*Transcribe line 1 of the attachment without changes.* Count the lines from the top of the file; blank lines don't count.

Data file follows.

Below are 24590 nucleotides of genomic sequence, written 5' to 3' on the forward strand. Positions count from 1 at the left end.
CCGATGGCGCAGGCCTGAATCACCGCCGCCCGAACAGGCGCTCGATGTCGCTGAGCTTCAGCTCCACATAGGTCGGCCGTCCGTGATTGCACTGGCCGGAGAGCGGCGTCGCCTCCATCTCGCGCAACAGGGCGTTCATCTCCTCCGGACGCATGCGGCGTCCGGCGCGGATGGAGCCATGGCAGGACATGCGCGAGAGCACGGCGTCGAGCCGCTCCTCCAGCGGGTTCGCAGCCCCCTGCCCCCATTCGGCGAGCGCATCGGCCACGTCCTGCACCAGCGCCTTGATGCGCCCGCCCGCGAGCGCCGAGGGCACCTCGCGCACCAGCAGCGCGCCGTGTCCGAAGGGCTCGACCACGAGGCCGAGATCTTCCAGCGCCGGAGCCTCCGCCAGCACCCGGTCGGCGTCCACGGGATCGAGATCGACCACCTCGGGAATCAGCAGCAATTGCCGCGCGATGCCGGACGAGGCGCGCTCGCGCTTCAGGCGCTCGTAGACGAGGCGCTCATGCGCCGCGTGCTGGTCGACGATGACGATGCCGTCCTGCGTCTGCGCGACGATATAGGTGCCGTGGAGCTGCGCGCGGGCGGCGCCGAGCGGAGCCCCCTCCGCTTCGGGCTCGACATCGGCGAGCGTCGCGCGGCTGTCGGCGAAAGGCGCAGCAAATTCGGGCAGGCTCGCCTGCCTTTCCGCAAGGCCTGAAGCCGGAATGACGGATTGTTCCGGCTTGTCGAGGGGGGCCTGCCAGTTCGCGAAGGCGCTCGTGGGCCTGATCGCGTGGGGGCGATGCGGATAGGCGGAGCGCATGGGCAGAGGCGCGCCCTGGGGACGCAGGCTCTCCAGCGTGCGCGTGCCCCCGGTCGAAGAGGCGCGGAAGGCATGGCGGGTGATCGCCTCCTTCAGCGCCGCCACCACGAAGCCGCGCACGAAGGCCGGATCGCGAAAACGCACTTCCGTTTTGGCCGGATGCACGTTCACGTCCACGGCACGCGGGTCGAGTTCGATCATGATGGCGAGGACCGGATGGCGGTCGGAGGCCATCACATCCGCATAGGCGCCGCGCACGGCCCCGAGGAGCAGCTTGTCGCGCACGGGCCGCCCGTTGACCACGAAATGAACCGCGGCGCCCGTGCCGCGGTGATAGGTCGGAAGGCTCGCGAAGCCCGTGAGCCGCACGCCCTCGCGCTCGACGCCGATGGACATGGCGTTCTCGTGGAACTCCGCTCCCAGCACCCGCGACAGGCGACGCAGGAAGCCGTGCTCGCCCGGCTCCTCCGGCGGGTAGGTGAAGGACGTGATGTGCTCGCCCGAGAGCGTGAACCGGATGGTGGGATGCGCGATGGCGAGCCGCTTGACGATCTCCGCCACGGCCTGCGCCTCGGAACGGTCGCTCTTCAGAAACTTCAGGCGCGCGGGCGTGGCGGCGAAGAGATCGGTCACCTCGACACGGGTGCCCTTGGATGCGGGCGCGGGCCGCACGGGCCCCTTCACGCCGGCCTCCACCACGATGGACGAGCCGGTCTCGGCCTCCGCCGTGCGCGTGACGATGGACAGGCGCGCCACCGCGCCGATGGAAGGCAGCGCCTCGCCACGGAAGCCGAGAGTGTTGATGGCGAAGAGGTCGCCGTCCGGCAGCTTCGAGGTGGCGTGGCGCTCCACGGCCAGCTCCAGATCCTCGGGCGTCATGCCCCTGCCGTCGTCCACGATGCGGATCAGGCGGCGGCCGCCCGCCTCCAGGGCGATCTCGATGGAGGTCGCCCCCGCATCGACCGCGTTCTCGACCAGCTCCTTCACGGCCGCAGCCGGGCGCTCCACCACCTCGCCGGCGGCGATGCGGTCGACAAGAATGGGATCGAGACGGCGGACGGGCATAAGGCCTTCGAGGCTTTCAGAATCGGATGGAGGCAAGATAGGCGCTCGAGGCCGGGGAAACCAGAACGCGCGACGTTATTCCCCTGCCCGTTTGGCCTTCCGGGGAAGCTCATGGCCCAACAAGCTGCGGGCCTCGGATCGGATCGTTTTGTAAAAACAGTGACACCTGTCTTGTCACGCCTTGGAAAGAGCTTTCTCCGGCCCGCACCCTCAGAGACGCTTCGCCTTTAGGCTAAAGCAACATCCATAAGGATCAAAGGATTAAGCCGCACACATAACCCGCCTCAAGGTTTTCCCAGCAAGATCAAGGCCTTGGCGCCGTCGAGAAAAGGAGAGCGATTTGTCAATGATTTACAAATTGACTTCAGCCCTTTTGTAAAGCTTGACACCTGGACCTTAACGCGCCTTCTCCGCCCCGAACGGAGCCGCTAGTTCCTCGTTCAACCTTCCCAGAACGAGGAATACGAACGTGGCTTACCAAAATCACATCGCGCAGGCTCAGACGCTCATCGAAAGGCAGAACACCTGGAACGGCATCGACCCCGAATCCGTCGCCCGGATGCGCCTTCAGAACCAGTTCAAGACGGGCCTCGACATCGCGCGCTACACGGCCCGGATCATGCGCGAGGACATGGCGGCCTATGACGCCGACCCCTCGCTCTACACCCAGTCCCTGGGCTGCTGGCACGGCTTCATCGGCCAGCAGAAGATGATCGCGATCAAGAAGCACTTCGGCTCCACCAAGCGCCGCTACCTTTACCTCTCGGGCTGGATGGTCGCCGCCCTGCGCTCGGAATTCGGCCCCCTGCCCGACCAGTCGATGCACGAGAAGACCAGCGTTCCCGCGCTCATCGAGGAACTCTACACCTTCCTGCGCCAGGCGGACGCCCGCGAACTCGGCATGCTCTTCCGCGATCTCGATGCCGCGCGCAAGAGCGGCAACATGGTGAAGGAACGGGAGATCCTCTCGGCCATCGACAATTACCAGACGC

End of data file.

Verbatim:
Below are 24590 nucleotides of genomic sequence, written 5' to 3' on the forward strand. Positions count from 1 at the left end.